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Winter driving statistics

Wintry December weather leads to more fatal car accidents than any other month.

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Although summer has more fatal crashes overall, the winter months from November through February see the most car crashes caused by weather conditions. However, you might be surprised: Snow and black ice aren’t the weather conditions that pose the most danger.

How does driving in winter compare to driving in summer?

It’s easy to think that slick wintry roads lead to more car accidents than summer fair-weather driving. But surprisingly, you’re more likely to get into a serious accident in the summer.

Car crash fatalities total around 3,000 starting from May through October, according to 2019 data from the National Highway Traffic Safety Administration (NHTSA). That’s likely because summertime sees more drivers on the road, including vacationers, teens and college students.

On the other hand, crashes caused by weather conditions spike in the wintertime. Common factors to look out for:

  • Hidden potholes
  • Freezing temperatures
  • Blowing snow or unplowed roads
  • Sunlight glare from snow
  • Black ice
  • Bridges or roads near bodies of water
  • Tractor-trailers skidding or reducing visibility

When’s the worst time to drive during winter?

If you want to avoid the worst driving weather, cozy up at home during December. This month accounts with 940 fatal weather-related crashes, as shown by the NHTSA. February rides its bumper at 928 crashes, then January at 846 and November at 758.

The weekend typically sees more accidents than most weekdays. Saturday leads with 1,374 fatal accidents, and Friday comes next with exactly 1,300 accidents.

SearchMonthFatal motor vehicle crashes



Day Of WeekNumber of fatal crashes

How many car accidents are caused by snow and ice?

Over 116,000 people suffer injuries from car accidents caused by snow, slush or sleet each year, says the U.S. Department of Transportation Federal Highway Administration. Another 1,300 people are killed annually in the same conditions. Since 70% of Americans live in snow-laden areas, these fatalities could serve as warning signs for many people navigating freezing or snowy weather.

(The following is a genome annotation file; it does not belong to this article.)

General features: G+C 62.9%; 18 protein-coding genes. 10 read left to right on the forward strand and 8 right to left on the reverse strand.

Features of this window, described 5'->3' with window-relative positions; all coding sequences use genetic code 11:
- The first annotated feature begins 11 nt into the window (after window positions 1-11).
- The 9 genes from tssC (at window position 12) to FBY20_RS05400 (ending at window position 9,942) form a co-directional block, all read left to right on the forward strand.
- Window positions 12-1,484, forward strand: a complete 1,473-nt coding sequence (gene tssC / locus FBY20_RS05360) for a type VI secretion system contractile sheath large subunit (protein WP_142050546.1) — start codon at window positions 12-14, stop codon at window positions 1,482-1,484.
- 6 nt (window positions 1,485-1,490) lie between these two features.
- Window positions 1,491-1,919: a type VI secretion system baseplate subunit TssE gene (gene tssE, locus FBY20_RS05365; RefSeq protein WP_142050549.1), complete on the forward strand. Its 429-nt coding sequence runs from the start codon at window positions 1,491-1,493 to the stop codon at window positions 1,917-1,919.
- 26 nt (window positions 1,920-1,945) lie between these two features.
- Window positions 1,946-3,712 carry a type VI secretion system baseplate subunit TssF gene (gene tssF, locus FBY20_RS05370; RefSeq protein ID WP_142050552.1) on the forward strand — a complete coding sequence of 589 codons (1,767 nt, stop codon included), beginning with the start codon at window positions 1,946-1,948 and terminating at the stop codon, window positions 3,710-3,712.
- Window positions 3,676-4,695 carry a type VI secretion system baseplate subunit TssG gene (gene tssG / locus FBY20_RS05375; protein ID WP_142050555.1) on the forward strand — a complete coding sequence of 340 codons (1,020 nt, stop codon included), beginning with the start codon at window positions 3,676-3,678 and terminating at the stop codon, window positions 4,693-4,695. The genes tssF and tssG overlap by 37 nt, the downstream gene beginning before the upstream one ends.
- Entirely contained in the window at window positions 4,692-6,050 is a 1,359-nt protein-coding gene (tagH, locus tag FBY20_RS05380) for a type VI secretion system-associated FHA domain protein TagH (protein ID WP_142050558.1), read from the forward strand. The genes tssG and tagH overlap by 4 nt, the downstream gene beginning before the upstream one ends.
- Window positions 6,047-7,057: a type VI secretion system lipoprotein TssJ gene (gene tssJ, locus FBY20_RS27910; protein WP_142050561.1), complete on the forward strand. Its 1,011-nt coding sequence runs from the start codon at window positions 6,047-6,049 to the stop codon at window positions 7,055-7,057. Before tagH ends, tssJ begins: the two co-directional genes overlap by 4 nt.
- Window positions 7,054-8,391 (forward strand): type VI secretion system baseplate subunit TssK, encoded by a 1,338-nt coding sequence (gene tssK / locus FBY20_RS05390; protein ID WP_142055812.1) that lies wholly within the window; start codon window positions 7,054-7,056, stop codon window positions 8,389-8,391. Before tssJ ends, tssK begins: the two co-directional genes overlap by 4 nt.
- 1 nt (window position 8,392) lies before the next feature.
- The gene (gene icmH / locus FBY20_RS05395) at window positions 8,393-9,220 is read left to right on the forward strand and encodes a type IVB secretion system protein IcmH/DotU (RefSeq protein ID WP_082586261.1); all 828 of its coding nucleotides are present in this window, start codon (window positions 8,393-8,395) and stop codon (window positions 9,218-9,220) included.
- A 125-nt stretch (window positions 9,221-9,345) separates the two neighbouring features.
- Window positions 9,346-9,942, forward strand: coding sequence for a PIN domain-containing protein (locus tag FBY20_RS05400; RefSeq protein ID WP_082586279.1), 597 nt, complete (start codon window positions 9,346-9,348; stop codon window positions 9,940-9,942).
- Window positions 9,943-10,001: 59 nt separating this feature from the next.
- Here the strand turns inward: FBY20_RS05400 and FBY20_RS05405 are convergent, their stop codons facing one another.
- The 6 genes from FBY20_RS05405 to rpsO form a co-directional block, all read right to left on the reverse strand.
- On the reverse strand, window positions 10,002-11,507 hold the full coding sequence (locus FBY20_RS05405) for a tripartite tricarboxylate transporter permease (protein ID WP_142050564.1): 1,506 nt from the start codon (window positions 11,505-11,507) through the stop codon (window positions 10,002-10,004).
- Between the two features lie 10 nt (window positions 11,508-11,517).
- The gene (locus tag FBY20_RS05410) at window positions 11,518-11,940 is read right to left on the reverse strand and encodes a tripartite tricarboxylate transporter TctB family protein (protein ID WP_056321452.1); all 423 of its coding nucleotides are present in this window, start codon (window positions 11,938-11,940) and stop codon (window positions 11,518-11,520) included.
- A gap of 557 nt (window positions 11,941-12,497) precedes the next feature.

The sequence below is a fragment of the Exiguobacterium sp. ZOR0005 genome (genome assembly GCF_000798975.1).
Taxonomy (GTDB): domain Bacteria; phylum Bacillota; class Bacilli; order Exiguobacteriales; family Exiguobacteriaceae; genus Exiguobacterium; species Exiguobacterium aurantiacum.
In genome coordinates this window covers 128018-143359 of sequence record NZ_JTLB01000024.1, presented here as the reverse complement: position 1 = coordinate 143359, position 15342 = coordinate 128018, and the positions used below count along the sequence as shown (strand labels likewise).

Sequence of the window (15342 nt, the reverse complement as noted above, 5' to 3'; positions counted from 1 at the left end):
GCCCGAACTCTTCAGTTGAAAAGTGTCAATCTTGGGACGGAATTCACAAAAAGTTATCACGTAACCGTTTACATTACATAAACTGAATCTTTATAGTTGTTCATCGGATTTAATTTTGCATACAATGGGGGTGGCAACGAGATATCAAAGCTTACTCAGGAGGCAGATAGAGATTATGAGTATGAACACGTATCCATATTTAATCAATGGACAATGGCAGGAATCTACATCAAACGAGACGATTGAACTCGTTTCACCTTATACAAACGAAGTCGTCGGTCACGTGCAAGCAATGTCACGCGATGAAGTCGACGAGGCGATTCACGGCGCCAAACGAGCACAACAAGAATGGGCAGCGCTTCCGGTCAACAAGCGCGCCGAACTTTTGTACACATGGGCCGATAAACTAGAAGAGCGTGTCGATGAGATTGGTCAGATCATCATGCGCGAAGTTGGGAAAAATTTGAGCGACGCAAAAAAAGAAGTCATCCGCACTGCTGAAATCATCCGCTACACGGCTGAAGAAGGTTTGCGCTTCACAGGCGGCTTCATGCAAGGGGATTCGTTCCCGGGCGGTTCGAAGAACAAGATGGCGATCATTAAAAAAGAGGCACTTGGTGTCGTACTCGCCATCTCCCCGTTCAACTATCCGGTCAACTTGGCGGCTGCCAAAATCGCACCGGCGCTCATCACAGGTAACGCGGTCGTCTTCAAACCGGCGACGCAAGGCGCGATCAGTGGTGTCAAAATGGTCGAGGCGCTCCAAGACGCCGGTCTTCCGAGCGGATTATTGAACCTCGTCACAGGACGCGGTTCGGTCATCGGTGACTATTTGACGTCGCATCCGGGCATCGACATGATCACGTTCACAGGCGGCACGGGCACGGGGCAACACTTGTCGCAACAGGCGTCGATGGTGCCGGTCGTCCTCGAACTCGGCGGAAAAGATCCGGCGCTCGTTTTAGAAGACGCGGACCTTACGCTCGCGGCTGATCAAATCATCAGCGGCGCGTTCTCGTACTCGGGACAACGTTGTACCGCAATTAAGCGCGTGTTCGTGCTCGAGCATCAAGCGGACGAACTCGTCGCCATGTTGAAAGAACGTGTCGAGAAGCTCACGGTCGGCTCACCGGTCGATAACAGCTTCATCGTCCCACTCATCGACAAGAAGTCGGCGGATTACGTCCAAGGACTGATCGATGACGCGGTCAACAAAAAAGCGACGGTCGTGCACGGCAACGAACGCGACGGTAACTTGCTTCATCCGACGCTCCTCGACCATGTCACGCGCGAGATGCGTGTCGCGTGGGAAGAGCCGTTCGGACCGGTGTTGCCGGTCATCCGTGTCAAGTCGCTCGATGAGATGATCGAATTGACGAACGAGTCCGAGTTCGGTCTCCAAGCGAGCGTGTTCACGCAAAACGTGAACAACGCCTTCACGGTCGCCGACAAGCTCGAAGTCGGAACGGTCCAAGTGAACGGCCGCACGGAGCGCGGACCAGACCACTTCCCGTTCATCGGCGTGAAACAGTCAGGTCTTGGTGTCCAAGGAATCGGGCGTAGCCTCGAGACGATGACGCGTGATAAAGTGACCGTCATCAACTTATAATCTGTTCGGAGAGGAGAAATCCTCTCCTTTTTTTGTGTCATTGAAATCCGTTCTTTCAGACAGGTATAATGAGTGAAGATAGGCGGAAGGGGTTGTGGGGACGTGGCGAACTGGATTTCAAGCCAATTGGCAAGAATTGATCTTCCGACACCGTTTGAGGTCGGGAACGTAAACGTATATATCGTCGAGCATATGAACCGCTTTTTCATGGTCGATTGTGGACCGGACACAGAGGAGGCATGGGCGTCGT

Winter car crash stats

Despite snow and ice coming to mind first for dangerous driving conditions, snow falls a little lower on the list. Cloudy weather takes the top spot with 4,828 fatal car crashes throughout the year, according to the 2019 NHTSA data. Rain comes next at 2,569 crashes, followed by snow at 331 crashes.

Keep in mind that the NHTSA information involves car crashes, while the Department of Transportation numbers above use the number of people killed or injured. Over 30% of all fatal crashes in November, December and February involve inclement weather conditions like sleet, hail and fog.

Fatal car crashes caused by weather conditions

Weather conditionJanFebMarchAprilMayJuneJulyAugSepOctNovDecTotal
Fog, Smog, Smoke325944251412112119212568351
Freezing rain or drizzle6103100000071037
Sleet and hail913161100028647
Blowing snow59300000002625
Severe crosswinds397433112103450
Blowing sand, soil or dirt1311100020009
MonthCloudyRainFog, Smog, SmokeSnowSleet and hailFreezing rain or drizzle

Which cities have the worst winter roads?

The cities that plowed onto the worst winter roads list are major cities like Los Angeles and Washington, DC, according to the 2019 data report from NHTSA. This suggests that squeezing many drivers on icy or snowy roads leads to more traffic accidents. The city’s ability to respond to weather conditions could play a role as well.

The West
These major Western hubs aren’t the safest places to drive in winter:

  • Los Angeles
  • San Diego
  • San Jose
  • Portland
  • Phoenix

The Midwest
Patch together highly populated cities and precarious winter weather including deep snows in some of these cities and you have the worst Midwest winter roads:

  • Chicago
  • Indianapolis
  • Detroit
  • Milwaukee
  • Cleveland

The East Coast